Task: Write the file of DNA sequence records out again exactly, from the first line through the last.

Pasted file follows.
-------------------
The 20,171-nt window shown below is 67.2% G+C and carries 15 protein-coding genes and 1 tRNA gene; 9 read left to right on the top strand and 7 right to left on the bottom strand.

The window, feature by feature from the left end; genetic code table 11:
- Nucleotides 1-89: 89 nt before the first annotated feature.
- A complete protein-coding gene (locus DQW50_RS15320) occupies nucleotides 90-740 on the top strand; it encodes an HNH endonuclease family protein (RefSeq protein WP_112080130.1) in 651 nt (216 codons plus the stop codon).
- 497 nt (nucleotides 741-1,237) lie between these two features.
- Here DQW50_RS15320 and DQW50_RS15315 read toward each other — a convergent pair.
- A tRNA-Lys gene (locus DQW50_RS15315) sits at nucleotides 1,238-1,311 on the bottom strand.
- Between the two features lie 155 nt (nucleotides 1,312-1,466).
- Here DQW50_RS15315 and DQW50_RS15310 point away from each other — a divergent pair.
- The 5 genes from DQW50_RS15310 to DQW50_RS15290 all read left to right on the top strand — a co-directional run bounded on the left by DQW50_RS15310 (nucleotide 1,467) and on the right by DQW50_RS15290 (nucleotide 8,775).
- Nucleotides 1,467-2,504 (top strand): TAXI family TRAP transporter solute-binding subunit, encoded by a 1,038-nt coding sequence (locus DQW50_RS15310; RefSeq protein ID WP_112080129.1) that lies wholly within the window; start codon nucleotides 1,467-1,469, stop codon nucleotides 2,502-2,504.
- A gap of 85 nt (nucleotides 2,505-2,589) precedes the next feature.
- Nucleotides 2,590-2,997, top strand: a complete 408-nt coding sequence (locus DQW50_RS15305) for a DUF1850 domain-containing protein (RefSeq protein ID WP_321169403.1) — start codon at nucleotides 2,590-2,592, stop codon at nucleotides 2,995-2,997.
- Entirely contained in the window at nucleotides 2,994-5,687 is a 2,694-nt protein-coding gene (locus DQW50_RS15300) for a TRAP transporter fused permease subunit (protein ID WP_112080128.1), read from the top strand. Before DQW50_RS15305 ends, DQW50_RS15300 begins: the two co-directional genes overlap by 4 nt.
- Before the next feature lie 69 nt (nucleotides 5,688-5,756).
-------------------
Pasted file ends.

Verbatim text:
The 20,171-nt window shown below is 67.2% G+C and carries 15 protein-coding genes and 1 tRNA gene; 9 read left to right on the top strand and 7 right to left on the bottom strand.

The window, feature by feature from the left end; genetic code table 11:
- Nucleotides 1-89: 89 nt before the first annotated feature.
- A complete protein-coding gene (locus DQW50_RS15320) occupies nucleotides 90-740 on the top strand; it encodes an HNH endonuclease family protein (RefSeq protein WP_112080130.1) in 651 nt (216 codons plus the stop codon).
- 497 nt (nucleotides 741-1,237) lie between these two features.
- Here DQW50_RS15320 and DQW50_RS15315 read toward each other — a convergent pair.
- A tRNA-Lys gene (locus DQW50_RS15315) sits at nucleotides 1,238-1,311 on the bottom strand.
- Between the two features lie 155 nt (nucleotides 1,312-1,466).
- Here DQW50_RS15315 and DQW50_RS15310 point away from each other — a divergent pair.
- The 5 genes from DQW50_RS15310 to DQW50_RS15290 all read left to right on the top strand — a co-directional run bounded on the left by DQW50_RS15310 (nucleotide 1,467) and on the right by DQW50_RS15290 (nucleotide 8,775).
- Nucleotides 1,467-2,504 (top strand): TAXI family TRAP transporter solute-binding subunit, encoded by a 1,038-nt coding sequence (locus DQW50_RS15310; RefSeq protein ID WP_112080129.1) that lies wholly within the window; start codon nucleotides 1,467-1,469, stop codon nucleotides 2,502-2,504.
- A gap of 85 nt (nucleotides 2,505-2,589) precedes the next feature.
- Nucleotides 2,590-2,997, top strand: a complete 408-nt coding sequence (locus DQW50_RS15305) for a DUF1850 domain-containing protein (RefSeq protein ID WP_321169403.1) — start codon at nucleotides 2,590-2,592, stop codon at nucleotides 2,995-2,997.
- Entirely contained in the window at nucleotides 2,994-5,687 is a 2,694-nt protein-coding gene (locus DQW50_RS15300) for a TRAP transporter fused permease subunit (protein ID WP_112080128.1), read from the top strand. Before DQW50_RS15305 ends, DQW50_RS15300 begins: the two co-directional genes overlap by 4 nt.
- Before the next feature lie 69 nt (nucleotides 5,688-5,756).